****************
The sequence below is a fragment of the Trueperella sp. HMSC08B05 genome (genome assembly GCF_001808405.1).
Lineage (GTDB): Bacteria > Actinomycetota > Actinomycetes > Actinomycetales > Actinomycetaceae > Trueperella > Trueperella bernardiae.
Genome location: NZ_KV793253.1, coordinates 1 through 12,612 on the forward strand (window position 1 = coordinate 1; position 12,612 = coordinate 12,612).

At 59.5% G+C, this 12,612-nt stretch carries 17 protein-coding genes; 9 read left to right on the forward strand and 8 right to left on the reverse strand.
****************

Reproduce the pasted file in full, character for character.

The sequence below is a fragment of the Trueperella sp. HMSC08B05 genome (genome assembly GCF_001808405.1).
Lineage (GTDB): Bacteria > Actinomycetota > Actinomycetes > Actinomycetales > Actinomycetaceae > Trueperella > Trueperella bernardiae.
Genome location: NZ_KV793253.1, coordinates 1 through 12,612 on the forward strand (window position 1 = coordinate 1; position 12,612 = coordinate 12,612).

At 59.5% G+C, this 12,612-nt stretch carries 17 protein-coding genes; 9 read left to right on the forward strand and 8 right to left on the reverse strand.